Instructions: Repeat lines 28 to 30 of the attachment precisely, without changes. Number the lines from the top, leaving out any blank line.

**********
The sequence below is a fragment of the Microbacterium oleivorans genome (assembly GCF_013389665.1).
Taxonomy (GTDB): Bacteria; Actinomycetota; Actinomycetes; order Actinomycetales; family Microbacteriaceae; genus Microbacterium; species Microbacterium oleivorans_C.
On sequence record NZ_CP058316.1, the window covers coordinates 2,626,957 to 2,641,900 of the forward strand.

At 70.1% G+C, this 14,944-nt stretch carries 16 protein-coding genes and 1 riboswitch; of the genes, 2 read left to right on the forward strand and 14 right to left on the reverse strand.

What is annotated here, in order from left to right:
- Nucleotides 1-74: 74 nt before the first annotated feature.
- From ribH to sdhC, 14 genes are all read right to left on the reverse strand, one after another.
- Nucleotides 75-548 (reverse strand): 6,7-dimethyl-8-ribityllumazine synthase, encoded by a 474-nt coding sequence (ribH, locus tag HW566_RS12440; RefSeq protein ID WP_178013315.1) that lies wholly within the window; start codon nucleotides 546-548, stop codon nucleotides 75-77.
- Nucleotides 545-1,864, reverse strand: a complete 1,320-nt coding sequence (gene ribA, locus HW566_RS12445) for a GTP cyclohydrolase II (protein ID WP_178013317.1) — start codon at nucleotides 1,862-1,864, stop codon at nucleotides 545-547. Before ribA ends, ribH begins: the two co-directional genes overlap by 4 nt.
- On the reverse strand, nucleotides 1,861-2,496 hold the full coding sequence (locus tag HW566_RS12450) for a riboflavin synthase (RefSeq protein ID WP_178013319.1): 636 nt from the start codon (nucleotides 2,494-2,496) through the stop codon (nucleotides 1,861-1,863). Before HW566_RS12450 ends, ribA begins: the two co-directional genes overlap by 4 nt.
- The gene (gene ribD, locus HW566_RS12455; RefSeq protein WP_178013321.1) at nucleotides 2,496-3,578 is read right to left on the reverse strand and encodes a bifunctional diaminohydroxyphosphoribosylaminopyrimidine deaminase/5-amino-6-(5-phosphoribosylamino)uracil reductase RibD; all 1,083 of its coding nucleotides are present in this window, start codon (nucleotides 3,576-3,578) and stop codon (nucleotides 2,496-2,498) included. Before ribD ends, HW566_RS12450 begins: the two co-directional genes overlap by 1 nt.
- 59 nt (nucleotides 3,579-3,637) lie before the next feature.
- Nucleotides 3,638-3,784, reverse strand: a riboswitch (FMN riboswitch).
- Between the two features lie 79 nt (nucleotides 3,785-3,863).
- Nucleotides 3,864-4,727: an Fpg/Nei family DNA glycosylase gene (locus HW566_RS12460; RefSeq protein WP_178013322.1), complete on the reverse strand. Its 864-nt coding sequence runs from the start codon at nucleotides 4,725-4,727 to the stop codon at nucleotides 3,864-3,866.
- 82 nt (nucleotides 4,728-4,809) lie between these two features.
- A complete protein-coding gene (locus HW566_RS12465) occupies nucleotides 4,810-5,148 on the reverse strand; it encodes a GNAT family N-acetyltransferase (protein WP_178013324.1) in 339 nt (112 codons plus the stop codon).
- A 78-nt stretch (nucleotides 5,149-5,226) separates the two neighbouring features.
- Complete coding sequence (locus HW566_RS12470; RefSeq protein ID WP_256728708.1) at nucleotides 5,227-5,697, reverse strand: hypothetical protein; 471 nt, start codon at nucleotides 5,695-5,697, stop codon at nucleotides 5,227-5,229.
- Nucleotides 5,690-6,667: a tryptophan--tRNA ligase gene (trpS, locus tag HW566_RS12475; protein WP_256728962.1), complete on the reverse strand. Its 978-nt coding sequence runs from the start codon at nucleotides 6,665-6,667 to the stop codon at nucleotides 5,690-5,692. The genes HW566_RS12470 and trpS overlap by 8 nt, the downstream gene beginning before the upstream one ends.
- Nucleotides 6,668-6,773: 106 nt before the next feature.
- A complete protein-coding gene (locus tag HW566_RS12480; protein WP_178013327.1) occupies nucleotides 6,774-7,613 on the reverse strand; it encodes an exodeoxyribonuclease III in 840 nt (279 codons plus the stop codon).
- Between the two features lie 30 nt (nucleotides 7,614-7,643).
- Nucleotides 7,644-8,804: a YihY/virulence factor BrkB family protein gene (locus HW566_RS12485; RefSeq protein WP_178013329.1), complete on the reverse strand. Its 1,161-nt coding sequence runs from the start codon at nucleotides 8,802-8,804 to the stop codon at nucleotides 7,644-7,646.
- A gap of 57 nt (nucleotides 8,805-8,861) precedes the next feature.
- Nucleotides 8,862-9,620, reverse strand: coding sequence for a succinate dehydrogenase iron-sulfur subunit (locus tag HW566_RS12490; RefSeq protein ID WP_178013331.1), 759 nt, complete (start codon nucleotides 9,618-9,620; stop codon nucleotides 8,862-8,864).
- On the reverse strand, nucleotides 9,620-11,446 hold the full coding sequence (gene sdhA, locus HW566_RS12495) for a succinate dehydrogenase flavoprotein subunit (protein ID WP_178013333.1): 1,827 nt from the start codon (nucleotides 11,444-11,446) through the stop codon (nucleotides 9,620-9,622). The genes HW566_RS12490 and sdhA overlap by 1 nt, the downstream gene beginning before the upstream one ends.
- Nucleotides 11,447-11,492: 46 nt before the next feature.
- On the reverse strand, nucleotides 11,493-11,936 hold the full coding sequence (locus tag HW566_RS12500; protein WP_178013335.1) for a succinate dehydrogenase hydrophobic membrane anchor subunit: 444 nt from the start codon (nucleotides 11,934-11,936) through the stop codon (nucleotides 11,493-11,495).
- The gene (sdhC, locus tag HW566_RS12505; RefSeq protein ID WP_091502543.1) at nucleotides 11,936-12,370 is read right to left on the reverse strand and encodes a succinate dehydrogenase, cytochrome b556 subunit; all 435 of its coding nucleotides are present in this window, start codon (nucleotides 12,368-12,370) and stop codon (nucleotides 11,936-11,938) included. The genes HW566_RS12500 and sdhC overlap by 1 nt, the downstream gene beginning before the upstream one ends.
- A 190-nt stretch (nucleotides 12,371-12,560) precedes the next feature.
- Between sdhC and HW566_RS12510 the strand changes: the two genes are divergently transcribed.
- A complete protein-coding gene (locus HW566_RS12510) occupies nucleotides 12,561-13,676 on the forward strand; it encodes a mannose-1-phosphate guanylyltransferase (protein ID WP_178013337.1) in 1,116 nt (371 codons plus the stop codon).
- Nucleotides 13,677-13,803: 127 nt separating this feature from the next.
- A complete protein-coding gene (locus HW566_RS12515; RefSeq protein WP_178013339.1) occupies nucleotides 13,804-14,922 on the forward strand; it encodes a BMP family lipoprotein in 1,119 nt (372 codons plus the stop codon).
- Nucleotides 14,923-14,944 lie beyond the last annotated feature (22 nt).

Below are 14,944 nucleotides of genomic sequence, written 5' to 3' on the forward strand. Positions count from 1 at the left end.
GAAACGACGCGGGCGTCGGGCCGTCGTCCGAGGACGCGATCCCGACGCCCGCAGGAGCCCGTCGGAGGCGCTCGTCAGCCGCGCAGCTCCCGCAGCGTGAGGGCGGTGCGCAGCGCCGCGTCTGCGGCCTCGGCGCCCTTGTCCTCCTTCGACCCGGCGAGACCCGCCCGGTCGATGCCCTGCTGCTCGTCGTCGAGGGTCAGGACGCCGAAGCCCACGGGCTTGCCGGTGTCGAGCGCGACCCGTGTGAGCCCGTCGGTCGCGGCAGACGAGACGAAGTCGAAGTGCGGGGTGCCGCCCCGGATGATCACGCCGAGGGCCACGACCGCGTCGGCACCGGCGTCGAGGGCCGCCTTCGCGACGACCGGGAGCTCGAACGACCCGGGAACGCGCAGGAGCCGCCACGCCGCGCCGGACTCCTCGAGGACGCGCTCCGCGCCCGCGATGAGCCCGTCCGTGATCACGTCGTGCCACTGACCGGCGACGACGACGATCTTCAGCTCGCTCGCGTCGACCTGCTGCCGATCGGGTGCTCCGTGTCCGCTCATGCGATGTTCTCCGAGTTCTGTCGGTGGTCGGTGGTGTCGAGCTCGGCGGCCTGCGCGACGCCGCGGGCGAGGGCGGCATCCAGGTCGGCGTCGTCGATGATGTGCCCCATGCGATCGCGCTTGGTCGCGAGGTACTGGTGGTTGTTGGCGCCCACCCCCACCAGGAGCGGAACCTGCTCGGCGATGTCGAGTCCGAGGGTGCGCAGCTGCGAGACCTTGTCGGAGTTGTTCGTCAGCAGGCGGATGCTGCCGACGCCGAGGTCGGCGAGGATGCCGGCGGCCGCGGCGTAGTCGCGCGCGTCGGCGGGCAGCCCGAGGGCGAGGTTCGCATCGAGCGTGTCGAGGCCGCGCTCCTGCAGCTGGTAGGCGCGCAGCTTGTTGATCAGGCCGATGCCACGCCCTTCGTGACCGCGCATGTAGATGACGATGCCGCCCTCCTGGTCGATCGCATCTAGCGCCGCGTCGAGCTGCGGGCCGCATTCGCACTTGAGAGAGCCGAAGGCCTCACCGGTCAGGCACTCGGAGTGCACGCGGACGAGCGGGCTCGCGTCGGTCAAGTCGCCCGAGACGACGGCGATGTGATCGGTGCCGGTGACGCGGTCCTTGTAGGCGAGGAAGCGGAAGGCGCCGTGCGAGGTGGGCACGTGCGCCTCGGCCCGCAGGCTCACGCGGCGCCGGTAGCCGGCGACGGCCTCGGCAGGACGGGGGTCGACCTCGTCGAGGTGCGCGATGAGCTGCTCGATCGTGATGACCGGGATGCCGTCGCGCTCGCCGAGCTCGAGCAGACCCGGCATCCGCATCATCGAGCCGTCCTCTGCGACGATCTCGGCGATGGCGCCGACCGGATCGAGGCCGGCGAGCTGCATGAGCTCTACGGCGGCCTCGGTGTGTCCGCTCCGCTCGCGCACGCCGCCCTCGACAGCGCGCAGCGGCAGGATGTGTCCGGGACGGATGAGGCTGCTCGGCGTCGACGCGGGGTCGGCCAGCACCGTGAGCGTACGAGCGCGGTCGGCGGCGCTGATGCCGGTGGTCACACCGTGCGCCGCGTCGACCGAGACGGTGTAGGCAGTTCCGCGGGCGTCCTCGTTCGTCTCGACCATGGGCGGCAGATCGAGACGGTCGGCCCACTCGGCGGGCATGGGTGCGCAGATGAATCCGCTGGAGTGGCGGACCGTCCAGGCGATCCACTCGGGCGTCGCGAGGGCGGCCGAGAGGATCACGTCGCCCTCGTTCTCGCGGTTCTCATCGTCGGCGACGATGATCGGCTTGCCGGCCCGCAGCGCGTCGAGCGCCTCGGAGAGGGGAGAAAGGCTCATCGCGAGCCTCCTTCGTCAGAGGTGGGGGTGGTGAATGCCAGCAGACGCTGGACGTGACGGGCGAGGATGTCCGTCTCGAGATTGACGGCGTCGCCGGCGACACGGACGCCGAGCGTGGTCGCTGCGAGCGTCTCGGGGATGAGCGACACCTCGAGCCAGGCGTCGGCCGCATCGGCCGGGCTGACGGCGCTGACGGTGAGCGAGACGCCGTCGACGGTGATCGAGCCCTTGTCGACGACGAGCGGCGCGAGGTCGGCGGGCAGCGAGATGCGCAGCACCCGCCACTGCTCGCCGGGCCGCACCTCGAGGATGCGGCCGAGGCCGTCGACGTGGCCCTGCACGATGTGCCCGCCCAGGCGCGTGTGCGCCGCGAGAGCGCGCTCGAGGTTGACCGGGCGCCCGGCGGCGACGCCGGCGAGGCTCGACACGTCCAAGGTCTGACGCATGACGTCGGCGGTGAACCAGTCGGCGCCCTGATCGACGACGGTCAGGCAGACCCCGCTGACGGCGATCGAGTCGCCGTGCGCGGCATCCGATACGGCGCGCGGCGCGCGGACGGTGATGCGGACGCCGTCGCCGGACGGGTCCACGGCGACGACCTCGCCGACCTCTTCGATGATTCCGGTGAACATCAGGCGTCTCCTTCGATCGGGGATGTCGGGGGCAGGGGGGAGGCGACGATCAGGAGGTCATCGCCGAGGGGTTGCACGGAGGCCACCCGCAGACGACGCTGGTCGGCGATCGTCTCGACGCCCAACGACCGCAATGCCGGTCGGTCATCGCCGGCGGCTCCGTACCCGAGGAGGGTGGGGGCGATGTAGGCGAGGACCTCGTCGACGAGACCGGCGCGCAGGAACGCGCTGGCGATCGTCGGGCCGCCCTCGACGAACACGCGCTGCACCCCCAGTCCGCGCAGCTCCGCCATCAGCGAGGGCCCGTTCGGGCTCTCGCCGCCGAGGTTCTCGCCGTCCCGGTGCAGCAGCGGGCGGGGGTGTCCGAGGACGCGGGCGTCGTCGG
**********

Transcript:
- Nucleotides 11,447-11,492: 46 nt before the next feature.
- On the reverse strand, nucleotides 11,493-11,936 hold the full coding sequence (locus tag HW566_RS12500; protein WP_178013335.1) for a succinate dehydrogenase hydrophobic membrane anchor subunit: 444 nt from the start codon (nucleotides 11,934-11,936) through the stop codon (nucleotides 11,493-11,495).
- The gene (sdhC, locus tag HW566_RS12505; RefSeq protein ID WP_091502543.1) at nucleotides 11,936-12,370 is read right to left on the reverse strand and encodes a succinate dehydrogenase, cytochrome b556 subunit; all 435 of its coding nucleotides are present in this window, start codon (nucleotides 12,368-12,370) and stop codon (nucleotides 11,936-11,938) included. The genes HW566_RS12500 and sdhC overlap by 1 nt, the downstream gene beginning before the upstream one ends.